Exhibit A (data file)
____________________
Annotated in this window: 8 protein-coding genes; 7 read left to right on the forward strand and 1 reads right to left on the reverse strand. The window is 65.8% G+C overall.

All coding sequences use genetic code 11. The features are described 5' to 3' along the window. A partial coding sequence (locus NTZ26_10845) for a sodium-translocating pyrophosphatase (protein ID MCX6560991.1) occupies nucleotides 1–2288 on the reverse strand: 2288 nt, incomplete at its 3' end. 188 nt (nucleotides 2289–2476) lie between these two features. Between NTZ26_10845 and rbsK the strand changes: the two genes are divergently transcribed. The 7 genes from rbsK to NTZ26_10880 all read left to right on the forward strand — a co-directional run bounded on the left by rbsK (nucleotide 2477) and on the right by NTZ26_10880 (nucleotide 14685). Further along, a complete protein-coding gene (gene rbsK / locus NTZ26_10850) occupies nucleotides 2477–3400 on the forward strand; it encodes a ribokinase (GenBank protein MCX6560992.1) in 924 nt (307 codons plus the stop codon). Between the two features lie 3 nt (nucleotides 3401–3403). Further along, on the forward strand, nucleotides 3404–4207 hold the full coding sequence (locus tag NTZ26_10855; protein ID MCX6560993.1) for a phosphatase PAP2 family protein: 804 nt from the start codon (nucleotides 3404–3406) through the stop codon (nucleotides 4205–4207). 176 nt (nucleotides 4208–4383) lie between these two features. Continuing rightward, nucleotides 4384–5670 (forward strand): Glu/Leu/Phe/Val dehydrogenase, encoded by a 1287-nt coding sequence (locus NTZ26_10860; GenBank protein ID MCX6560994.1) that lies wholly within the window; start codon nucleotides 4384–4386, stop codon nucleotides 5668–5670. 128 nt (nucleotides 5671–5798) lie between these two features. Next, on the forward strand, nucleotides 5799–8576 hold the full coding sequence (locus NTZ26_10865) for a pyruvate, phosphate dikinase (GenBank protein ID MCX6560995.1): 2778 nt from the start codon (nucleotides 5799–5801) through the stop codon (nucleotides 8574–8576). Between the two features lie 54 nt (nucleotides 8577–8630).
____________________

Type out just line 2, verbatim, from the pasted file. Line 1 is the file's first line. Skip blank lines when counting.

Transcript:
All coding sequences use genetic code 11. The features are described 5' to 3' along the window. A partial coding sequence (locus NTZ26_10845) for a sodium-translocating pyrophosphatase (protein ID MCX6560991.1) occupies nucleotides 1–2288 on the reverse strand: 2288 nt, incomplete at its 3' end. 188 nt (nucleotides 2289–2476) lie between these two features. Between NTZ26_10845 and rbsK the strand changes: the two genes are divergently transcribed. The 7 genes from rbsK to NTZ26_10880 all read left to right on the forward strand — a co-directional run bounded on the left by rbsK (nucleotide 2477) and on the right by NTZ26_10880 (nucleotide 14685). Further along, a complete protein-coding gene (gene rbsK / locus NTZ26_10850) occupies nucleotides 2477–3400 on the forward strand; it encodes a ribokinase (GenBank protein MCX6560992.1) in 924 nt (307 codons plus the stop codon). Between the two features lie 3 nt (nucleotides 3401–3403). Further along, on the forward strand, nucleotides 3404–4207 hold the full coding sequence (locus tag NTZ26_10855; protein ID MCX6560993.1) for a phosphatase PAP2 family protein: 804 nt from the start codon (nucleotides 3404–3406) through the stop codon (nucleotides 4205–4207). 176 nt (nucleotides 4208–4383) lie between these two features. Continuing rightward, nucleotides 4384–5670 (forward strand): Glu/Leu/Phe/Val dehydrogenase, encoded by a 1287-nt coding sequence (locus NTZ26_10860; GenBank protein ID MCX6560994.1) that lies wholly within the window; start codon nucleotides 4384–4386, stop codon nucleotides 5668–5670. 128 nt (nucleotides 5671–5798) lie between these two features. Next, on the forward strand, nucleotides 5799–8576 hold the full coding sequence (locus NTZ26_10865) for a pyruvate, phosphate dikinase (GenBank protein ID MCX6560995.1): 2778 nt from the start codon (nucleotides 5799–5801) through the stop codon (nucleotides 8574–8576). Between the two features lie 54 nt (nucleotides 8577–8630).